Civil Liberties Jeopardized as Arabs, Muslims Find Themselves Caught in Web of Federal Investigations
Roxane Assaf is a free-lance writer based in Chicago.
When Rebecca Lewis and Mohamed Kadhri got married on Sept. 27, they had no idea that four days later they would be planning to leave the country. But it wasn't the honeymoon they had in mind.
According to the newlyweds, Mohamed dropped Rebecca off at the Detroit airport, where she is an airline customer service agent. Thinking he had left his house keys with her, he left his car at the curb, with the hazard lights blinking, and ran to catch his wife before she made her way through security. But he was too late; she was gone.
Then, to his relief, Mohamed discovered the house keys in his pocket.
Returning to his car, however, his relief began to subside as he found a uniformed police officer examining the vehicle. Attempting to avoid a ticket, Mohamed explained to the officer that he was just about to leave. "He looked at me like I scared him," said Mohamed in his soft Tunisian-accented English. "I said, `I'm sorry. I'm going home now. I'm gonna leave right now.'"
The officer was not finished, however. He asked Mohamed for his license. Checking it, he then asked for proof that Mohamed was using his real name. Mohamed showed an ID. The officer asked if he was a U.S. citizen. Mohamed replied, "No."
The officer then took the car keys away, Mohamed said, and ordered him to sit in the car. While Mohamed sat for 20 minutes, the police officer used his walkie-talkie to call an Immigration and Naturalization Service (INS) agent. When the agent arrived, Mohamed was ordered out of the car. The government official identified himself as an INS agent and referred to the terrorist attacks on New York and Washington. "I have nothing to do with that," said Mohamed.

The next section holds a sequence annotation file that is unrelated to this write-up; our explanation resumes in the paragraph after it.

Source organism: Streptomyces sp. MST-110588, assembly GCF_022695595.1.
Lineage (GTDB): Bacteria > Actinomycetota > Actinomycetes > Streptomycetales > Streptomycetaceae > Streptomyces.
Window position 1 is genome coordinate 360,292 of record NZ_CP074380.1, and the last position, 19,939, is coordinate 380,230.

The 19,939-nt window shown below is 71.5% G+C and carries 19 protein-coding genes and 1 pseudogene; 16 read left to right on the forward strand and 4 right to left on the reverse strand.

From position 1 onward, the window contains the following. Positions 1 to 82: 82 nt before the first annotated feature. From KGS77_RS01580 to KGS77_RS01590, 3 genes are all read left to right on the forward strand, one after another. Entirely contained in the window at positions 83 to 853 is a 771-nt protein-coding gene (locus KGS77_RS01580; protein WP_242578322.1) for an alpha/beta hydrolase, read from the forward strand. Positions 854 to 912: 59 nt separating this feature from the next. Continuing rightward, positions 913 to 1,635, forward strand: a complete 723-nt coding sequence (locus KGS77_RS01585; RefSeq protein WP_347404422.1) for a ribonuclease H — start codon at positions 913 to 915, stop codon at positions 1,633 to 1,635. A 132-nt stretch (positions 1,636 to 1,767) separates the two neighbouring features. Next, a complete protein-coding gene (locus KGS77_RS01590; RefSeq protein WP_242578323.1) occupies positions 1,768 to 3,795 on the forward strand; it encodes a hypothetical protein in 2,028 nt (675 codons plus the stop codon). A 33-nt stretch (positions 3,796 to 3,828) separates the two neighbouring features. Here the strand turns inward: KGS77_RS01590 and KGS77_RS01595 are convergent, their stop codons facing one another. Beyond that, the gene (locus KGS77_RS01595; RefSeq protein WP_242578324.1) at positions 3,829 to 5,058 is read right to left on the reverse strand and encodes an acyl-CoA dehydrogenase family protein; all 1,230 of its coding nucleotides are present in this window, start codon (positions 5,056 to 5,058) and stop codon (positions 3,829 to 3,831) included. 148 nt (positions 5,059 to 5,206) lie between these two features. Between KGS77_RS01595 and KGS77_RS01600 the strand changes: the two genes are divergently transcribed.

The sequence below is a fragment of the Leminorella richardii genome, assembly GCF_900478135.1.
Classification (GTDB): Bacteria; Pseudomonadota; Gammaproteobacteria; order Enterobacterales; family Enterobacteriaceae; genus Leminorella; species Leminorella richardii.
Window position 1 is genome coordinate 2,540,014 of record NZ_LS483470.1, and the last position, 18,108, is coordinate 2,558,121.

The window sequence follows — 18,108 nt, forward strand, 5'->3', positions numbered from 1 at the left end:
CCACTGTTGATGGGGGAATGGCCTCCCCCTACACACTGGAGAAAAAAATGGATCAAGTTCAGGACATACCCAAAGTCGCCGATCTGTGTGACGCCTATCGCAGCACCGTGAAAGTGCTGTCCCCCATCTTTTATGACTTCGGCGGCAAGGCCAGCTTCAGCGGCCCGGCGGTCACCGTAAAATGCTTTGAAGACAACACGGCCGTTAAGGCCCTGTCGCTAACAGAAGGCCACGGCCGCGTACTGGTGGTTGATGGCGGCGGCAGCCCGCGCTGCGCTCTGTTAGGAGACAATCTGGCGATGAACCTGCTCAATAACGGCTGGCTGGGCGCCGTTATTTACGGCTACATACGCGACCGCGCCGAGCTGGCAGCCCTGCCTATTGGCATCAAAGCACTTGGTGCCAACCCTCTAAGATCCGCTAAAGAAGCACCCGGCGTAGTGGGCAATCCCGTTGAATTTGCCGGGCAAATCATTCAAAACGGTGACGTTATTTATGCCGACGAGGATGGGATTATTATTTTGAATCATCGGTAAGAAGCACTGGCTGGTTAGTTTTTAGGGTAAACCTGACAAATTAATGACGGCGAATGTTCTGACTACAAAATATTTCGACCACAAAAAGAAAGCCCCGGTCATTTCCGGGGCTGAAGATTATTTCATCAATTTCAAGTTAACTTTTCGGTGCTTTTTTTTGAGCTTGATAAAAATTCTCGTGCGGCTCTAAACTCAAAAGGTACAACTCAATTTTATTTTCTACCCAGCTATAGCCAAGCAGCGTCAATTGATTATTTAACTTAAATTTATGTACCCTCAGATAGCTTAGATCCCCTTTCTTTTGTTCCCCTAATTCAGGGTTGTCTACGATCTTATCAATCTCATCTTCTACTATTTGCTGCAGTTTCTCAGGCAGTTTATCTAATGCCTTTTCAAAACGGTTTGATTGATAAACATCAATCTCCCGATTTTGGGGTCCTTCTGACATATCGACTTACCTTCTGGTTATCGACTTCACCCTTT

"Your name is Mohamed?" asked the agent.
"Yes," Mohamed answered.
"Are you sure this is your name?"
"You're a Muslim?"
The agent then asked Mohamed if he could check his pockets. Mohamed complied. The agent checked Mohamed's pockets and asked him to turn around. When he did so, Mohamed found himself being handcuffed so tightly he pleaded with the agent to loosen the cuffs. "`You'll be alright,' he told me," said Mohamed. The agent then told him to sit on the ground.
It is exactly this kind of scenario that American Civil Liberties Union (ACLU) is working to prevent. Prior to Oct. 26, when President George Bush signed HR3162, dubbed the "USA PATRIOT Act" (Uniting and Strengthening America by Providing the Appropriate Tools Required To Intercept and Obstruct Terrorism), the ACLU had warned Congress that the new provisions would lead to abuses by the attorney general and federal law enforcement officials granted new permanent powers. The bill passed almost unanimously, however--even though, according to the ACLU, many legislators could not have had the chance even to read the modified bill because of anthrax-related building closures.
Tim Edgar, legal counsel at the ACLU office in Washington, DC, believes the legislation "puts people in fear just when the FBI needs cooperation. It isn't productive, and it's going to instill a lot of mistrust for a long time."
Areas such as Detroit, Edgar added, where great numbers of Arabs live, would undoubtedly be targeted for investigation.
The ACLU's list of concerns includes the rights of non-citizens who are found to be in violation of immigration rules, such as overstaying a visa. Ordinarily, these individuals would not be deportable for terrorism. Under the new laws, however, they could be subjected to detention--possibly indefinite--on the attorney general's finding of "reasonable grounds to believe" they are involved in terrorism or in any activity that poses a danger to national security or the safety of the community or any person.
Michigan Sen. …